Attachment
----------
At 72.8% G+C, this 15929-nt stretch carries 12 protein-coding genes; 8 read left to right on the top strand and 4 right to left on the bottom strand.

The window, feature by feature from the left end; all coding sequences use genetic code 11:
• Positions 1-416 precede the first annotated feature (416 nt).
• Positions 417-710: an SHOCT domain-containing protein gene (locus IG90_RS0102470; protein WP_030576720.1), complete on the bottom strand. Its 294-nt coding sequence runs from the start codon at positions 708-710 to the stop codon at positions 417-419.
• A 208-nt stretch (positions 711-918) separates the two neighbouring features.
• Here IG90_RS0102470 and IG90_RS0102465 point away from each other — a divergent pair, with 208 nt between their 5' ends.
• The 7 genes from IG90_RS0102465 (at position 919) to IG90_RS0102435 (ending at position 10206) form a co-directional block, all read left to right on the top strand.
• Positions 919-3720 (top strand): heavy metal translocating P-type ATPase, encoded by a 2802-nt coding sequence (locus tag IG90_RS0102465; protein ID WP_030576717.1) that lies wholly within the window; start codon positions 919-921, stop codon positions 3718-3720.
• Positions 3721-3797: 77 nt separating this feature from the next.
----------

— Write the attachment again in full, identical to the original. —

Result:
At 72.8% G+C, this 15929-nt stretch carries 12 protein-coding genes; 8 read left to right on the top strand and 4 right to left on the bottom strand.

The window, feature by feature from the left end; all coding sequences use genetic code 11:
• Positions 1-416 precede the first annotated feature (416 nt).
• Positions 417-710: an SHOCT domain-containing protein gene (locus IG90_RS0102470; protein WP_030576720.1), complete on the bottom strand. Its 294-nt coding sequence runs from the start codon at positions 708-710 to the stop codon at positions 417-419.
• A 208-nt stretch (positions 711-918) separates the two neighbouring features.
• Here IG90_RS0102470 and IG90_RS0102465 point away from each other — a divergent pair, with 208 nt between their 5' ends.
• The 7 genes from IG90_RS0102465 (at position 919) to IG90_RS0102435 (ending at position 10206) form a co-directional block, all read left to right on the top strand.
• Positions 919-3720 (top strand): heavy metal translocating P-type ATPase, encoded by a 2802-nt coding sequence (locus tag IG90_RS0102465; protein ID WP_030576717.1) that lies wholly within the window; start codon positions 919-921, stop codon positions 3718-3720.
• Positions 3721-3797: 77 nt separating this feature from the next.